"The older I get, the more convinced I am that the best books
are by dead writers. Even if they are not yet dead, to sense
their presence is to sense a ghost."
- Orhan Pamuk, Other Colors, p 4
For more than two decades I have adhered, in part, to the view of Orhan Pamuk in my choice of which books to read. I have found that many of the best books are by dead authors. When I first started to read books by dead authors I was not surprised by the quality, but I was surprised by the not infrequent discovery of 'new' dead writers - at least new to my experience. Some of the great books that I have enjoyed while traveling with the ghosts of these new dead writers include The Dwarf by Par Lagerkvist, Hunger by Knut Hamsun, and Memoirs of Hadrian by Marguerite Yourcenar. This reading has also led me to great historical fiction like The Leopard by Giuseppe di Lampedusa or The Siege of Krishnapur by J. G. Farrell, and crime fiction like The Big Sleep by Raymond Chandler.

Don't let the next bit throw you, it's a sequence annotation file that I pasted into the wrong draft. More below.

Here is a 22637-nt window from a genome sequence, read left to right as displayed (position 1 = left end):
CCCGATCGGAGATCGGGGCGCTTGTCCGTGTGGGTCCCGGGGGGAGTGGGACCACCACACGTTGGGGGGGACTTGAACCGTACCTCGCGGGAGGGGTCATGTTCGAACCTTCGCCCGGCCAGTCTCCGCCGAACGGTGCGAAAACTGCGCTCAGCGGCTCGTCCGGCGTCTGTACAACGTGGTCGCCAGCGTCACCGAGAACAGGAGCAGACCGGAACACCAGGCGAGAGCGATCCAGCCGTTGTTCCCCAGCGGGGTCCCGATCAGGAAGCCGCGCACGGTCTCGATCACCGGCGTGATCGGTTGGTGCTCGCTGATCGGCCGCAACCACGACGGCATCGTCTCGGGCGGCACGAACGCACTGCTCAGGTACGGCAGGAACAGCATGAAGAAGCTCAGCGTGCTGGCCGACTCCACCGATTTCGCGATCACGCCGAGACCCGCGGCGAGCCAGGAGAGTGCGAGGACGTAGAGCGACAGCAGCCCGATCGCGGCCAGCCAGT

I have long been enamored of the great writers of the past who have been my reading companions from an early age. My favorites among these include the Brontes, Dickens, Hardy, Dostoevsky, Dumas, and Maugham. There is little need to look for great living writers (except for Nobel prize winners like Coetzee, Pamuk, and Modiano) when you can savour the work dead writers like Naguib Mafouz or Albert Camus, also a Nobel prize authors. Literature that has passed on beyond the life of the author begins to attain the patina of transcendence and with this the imprimatur of greatness. These books are worth putting on the top of your reading list - setting aside the latest best-sellers for the day, whether tomorrow or next year, when their author may join the ghosts of other dead authors.